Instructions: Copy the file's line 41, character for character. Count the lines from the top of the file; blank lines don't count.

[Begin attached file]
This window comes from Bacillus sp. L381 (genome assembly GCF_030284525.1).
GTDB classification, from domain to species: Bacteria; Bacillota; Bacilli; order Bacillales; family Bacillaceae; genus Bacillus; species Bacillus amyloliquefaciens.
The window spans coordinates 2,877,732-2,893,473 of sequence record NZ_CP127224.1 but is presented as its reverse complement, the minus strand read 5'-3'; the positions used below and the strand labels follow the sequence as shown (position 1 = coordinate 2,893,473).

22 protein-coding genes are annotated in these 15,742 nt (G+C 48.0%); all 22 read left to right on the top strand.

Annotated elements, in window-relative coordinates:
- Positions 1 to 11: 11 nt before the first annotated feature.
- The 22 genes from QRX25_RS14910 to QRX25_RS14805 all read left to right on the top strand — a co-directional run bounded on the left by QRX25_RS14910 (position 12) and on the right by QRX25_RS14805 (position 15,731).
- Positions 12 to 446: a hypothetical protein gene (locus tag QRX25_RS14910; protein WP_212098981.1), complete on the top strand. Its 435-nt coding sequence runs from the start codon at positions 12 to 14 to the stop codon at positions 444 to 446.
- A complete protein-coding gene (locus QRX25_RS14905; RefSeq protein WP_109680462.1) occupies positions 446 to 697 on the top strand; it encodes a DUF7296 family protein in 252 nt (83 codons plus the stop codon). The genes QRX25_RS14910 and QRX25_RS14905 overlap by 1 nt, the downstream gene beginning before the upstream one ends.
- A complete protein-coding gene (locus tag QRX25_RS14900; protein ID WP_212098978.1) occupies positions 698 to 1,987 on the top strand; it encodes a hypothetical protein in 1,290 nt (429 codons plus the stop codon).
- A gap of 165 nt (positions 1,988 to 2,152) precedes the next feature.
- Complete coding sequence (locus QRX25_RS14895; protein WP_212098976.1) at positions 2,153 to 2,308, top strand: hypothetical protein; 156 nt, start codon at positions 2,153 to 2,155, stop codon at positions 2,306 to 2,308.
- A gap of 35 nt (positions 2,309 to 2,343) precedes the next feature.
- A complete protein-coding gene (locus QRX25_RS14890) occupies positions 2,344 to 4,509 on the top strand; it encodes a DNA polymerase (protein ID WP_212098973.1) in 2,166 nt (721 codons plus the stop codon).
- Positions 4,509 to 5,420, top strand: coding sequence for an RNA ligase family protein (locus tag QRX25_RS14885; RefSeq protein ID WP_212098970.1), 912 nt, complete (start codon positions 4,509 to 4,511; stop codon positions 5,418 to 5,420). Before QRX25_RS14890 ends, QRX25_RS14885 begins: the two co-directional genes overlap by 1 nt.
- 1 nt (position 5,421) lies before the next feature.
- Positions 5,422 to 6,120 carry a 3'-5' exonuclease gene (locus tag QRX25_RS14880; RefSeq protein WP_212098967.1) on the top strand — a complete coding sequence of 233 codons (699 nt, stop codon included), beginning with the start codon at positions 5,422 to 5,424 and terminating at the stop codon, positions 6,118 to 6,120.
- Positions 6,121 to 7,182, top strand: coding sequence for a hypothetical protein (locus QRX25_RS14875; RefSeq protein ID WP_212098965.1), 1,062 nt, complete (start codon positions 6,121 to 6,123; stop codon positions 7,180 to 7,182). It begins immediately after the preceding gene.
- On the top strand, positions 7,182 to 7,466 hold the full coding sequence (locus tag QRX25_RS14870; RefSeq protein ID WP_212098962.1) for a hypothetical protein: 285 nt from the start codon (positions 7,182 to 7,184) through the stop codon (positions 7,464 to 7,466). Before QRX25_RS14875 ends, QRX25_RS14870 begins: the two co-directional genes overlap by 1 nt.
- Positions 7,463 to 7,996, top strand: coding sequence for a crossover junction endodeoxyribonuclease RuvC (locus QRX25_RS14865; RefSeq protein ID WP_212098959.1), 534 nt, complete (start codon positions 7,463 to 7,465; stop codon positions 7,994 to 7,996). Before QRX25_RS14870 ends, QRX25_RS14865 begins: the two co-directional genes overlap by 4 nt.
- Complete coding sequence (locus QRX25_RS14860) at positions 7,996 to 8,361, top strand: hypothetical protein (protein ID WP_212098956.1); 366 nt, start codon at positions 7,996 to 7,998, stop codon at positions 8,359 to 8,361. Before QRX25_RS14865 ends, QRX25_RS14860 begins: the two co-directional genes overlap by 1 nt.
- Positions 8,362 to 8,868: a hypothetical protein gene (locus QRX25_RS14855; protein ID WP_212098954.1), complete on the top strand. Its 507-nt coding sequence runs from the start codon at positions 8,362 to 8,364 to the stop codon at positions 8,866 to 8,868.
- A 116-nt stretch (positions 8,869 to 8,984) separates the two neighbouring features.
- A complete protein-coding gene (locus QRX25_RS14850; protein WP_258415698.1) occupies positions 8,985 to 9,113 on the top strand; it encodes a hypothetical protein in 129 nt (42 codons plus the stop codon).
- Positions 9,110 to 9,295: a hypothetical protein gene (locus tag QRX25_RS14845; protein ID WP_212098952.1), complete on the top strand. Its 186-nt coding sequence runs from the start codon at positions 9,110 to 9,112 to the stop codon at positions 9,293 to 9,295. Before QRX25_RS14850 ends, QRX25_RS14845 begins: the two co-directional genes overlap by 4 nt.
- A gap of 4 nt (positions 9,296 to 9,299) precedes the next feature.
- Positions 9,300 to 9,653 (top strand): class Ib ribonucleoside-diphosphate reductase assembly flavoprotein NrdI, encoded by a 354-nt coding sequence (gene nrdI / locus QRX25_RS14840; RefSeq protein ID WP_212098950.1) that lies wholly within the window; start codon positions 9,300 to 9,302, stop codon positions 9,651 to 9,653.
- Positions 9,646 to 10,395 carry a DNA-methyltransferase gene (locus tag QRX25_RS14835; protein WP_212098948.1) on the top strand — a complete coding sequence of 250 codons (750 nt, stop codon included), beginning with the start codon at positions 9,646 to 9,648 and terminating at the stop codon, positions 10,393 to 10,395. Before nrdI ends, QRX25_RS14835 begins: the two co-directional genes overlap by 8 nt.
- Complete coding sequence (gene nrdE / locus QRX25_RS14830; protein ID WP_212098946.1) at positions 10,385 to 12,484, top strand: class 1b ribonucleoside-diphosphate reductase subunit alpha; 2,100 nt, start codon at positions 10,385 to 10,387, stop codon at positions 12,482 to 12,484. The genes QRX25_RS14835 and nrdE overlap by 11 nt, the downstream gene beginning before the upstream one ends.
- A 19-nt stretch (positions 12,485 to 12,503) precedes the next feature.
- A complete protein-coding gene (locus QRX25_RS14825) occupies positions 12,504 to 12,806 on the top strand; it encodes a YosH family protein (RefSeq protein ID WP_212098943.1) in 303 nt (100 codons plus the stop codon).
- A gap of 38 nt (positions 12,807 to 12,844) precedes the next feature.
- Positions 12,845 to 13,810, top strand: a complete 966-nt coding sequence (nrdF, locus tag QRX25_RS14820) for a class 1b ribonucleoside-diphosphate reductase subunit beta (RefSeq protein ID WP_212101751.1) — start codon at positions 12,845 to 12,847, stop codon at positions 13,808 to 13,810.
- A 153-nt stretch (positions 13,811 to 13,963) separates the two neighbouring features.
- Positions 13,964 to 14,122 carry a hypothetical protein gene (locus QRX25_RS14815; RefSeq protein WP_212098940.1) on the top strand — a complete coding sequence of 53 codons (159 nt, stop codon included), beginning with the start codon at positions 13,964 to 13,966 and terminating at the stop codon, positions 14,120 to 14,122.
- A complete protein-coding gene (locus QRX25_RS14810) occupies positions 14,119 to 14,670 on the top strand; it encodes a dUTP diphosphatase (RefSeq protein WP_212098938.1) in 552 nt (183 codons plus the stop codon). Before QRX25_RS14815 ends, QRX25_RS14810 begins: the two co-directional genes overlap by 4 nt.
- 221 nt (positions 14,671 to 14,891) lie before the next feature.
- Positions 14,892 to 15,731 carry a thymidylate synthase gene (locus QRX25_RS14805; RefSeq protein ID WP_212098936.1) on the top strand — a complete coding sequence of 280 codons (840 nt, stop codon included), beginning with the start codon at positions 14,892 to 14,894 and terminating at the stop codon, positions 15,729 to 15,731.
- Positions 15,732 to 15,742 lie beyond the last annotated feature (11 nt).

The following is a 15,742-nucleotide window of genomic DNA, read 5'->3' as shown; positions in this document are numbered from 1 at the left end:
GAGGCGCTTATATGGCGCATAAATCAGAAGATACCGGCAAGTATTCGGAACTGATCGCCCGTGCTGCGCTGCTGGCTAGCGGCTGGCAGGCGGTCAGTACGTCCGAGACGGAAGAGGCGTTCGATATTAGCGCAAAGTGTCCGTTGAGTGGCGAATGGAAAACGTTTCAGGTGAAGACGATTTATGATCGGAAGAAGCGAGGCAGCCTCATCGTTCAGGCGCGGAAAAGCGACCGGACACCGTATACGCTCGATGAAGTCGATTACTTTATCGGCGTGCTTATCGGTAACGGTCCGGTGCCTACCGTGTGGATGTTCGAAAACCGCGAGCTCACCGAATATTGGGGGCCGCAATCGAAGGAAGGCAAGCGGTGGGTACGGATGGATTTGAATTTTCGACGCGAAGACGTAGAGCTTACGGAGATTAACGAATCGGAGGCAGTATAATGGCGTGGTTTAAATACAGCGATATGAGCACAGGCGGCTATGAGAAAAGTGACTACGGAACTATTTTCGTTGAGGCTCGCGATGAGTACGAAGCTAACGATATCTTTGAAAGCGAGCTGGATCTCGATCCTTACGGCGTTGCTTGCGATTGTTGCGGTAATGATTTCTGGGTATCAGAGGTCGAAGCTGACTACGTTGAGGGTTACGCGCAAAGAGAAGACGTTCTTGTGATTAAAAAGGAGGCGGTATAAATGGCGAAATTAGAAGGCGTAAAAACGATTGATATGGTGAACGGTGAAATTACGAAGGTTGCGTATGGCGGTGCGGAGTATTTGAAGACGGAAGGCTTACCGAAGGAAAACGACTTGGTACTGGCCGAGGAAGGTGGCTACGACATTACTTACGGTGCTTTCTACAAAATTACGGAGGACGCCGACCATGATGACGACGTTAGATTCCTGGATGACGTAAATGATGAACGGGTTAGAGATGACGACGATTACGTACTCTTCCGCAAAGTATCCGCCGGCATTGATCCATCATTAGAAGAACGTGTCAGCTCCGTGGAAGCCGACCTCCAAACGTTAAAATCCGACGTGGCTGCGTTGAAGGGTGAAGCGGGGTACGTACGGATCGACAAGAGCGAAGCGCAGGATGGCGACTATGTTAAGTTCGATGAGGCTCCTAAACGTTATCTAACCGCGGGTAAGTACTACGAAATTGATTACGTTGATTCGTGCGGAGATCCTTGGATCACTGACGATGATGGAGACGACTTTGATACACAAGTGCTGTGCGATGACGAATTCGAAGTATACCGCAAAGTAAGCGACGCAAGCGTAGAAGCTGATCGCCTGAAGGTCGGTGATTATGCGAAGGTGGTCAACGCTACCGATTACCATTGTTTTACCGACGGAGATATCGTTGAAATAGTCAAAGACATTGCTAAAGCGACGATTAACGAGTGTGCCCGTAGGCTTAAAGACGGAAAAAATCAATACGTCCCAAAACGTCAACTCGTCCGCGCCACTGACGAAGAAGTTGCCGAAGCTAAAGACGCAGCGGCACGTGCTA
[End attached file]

GAGGCGCTTATATGGCGCATAAATCAGAAGATACCGGCAAGTATTCGGAACTGATCGCCCGTGCTGCGCTGCTGGCTAGCGGCTGGCAGGCGGTCAGTACGTCCGAGACGGAAGAGGCGTTCGATATTAGCGCAAAGTGTCCGTTGAGTGGCGAATGGAAAACGTTTCAGGTGAAGACGATTTATGATCGGAAGAAGCGAGGCAGCCTCATCGTTCAGGCGCGGAAAAGCGACCGGACACCGTATACGCTCGATGAAGTCGATTACTTTATCGGCGTGCTTATCGGTAACGGTCCGGTGCCTACCGTGTGGATGTTCGAAAACCGCGAGCTCACCGAATATTGGGGGCCGCAATCGAAGGAAGGCAAGCGGTGGGTACGGATGGATTTGAATTTTCGACGCGAAGACGTAGAGCTTACGGAGATTAACGAATCGGAGGCAGTATAATGGCGTGGTTTAAATACAGCGATATGAGCACAGGCGGCTATGAGAAAAGTGACTACGGAACTATTTTCGTTGAGGCTCGCGATGAGTACGAAGCTAACGATATCTTTGAAAGCGAGCTGGATCTCGATCCTTACGGCGTTGCTTGCGATTGTTGCGGTAATGATTTCTGGGTATCAGAGGTCGAAGCTGACTACGTTGAGGGTTACGCGCAAAGAGAAGACGTTCTTGTGATTAAAAAGGAGGCGGTATAAATGGCGAAATTAGAAGGCGTAAAAACGATTGATATGGTGAACGGTGAAATTACGAAGGTTGCGTATGGCGGTGCGGAGTATTTGAAGACGGAAGGCTTACCGAAGGAAAACGACTTGGTACTGGCCGAGGAAGGTGGCTACGACATTACTTACGGTGCTTTCTACAAAATTACGGAGGACGCCGACCATGATGACGACGTTAGATTCCTGGATGACGTAAATGATGAACGGGTTAGAGATGACGACGATTACGTACTCTTCCGCAAAGTATCCGCCGGCATTGATCCATCATTAGAAGAACGTGTCAGCTCCGTGGAAGCCGACCTCCAAACGTTAAAATCCGACGTGGCTGCGTTGAAGGGTGAAGCGGGGTACGTACGGATCGACAAGAGCGAAGCGCAGGATGGCGACTATGTTAAGTTCGATGAGGCTCCTAAACGTTATCTAACCGCGGGTAAGTACTACGAAATTGATTACGTTGATTCGTGCGGAGATCCTTGGATCACTGACGATGATGGAGACGACTTTGATACACAAGTGCTGTGCGATGACGAATTCGAAGTATACCGCAAAGTAAGCGACGCAAGCGTAGAAGCTGATCGCCTGAAGGTCGGTGATTATGCGAAGGTGGTCAACGCTACCGATTACCATTGTTTTACCGACGGAGATATCGTTGAAATAGTCAAAGACATTGCTAAAGCGACGATTAACGAGTGTGCCCGTAGGCTTAAAGACGGAAAAAATCAATACGTCCCAAAACGTCAACTCGTCCGCGCCACTGACGAAGAAGTTGCCGAAGCTAAAGACGCAGCGGCACGTGCTA